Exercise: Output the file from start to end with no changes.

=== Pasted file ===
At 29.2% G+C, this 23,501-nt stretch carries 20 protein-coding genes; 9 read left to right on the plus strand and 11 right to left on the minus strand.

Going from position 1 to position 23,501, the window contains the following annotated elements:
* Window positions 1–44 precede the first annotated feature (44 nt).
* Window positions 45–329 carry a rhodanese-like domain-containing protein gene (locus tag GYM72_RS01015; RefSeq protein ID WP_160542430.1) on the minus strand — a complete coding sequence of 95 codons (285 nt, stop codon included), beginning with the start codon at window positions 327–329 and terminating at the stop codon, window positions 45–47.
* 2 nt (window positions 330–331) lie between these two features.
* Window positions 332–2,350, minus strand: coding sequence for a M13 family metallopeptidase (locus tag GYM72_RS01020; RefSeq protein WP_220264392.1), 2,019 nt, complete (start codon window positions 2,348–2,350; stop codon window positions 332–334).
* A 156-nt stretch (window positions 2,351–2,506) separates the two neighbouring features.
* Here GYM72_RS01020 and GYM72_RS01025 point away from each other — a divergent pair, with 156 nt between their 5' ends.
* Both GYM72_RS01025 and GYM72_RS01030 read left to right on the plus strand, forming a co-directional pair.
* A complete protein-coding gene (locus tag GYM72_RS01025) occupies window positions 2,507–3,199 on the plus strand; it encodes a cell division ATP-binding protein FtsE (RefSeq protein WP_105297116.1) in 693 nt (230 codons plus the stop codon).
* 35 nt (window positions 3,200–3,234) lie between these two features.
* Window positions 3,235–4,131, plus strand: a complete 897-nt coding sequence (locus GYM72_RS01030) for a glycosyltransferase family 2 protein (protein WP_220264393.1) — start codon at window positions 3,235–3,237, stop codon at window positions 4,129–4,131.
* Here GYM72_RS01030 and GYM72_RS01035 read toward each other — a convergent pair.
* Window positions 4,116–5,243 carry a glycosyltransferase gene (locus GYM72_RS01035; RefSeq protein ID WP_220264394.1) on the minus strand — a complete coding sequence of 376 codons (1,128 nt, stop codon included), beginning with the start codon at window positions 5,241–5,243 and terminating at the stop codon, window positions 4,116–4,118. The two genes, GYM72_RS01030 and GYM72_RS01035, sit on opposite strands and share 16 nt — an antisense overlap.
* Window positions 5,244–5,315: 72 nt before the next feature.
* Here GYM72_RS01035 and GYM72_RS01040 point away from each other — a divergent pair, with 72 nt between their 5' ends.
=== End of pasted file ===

At 29.2% G+C, this 23,501-nt stretch carries 20 protein-coding genes; 9 read left to right on the plus strand and 11 right to left on the minus strand.

Going from position 1 to position 23,501, the window contains the following annotated elements:
* Window positions 1–44 precede the first annotated feature (44 nt).
* Window positions 45–329 carry a rhodanese-like domain-containing protein gene (locus tag GYM72_RS01015; RefSeq protein ID WP_160542430.1) on the minus strand — a complete coding sequence of 95 codons (285 nt, stop codon included), beginning with the start codon at window positions 327–329 and terminating at the stop codon, window positions 45–47.
* 2 nt (window positions 330–331) lie between these two features.
* Window positions 332–2,350, minus strand: coding sequence for a M13 family metallopeptidase (locus tag GYM72_RS01020; RefSeq protein WP_220264392.1), 2,019 nt, complete (start codon window positions 2,348–2,350; stop codon window positions 332–334).
* A 156-nt stretch (window positions 2,351–2,506) separates the two neighbouring features.
* Here GYM72_RS01020 and GYM72_RS01025 point away from each other — a divergent pair, with 156 nt between their 5' ends.
* Both GYM72_RS01025 and GYM72_RS01030 read left to right on the plus strand, forming a co-directional pair.
* A complete protein-coding gene (locus tag GYM72_RS01025) occupies window positions 2,507–3,199 on the plus strand; it encodes a cell division ATP-binding protein FtsE (RefSeq protein WP_105297116.1) in 693 nt (230 codons plus the stop codon).
* 35 nt (window positions 3,200–3,234) lie between these two features.
* Window positions 3,235–4,131, plus strand: a complete 897-nt coding sequence (locus GYM72_RS01030) for a glycosyltransferase family 2 protein (protein WP_220264393.1) — start codon at window positions 3,235–3,237, stop codon at window positions 4,129–4,131.
* Here GYM72_RS01030 and GYM72_RS01035 read toward each other — a convergent pair.
* Window positions 4,116–5,243 carry a glycosyltransferase gene (locus GYM72_RS01035; RefSeq protein ID WP_220264394.1) on the minus strand — a complete coding sequence of 376 codons (1,128 nt, stop codon included), beginning with the start codon at window positions 5,241–5,243 and terminating at the stop codon, window positions 4,116–4,118. The two genes, GYM72_RS01030 and GYM72_RS01035, sit on opposite strands and share 16 nt — an antisense overlap.
* Window positions 5,244–5,315: 72 nt before the next feature.
* Here GYM72_RS01035 and GYM72_RS01040 point away from each other — a divergent pair, with 72 nt between their 5' ends.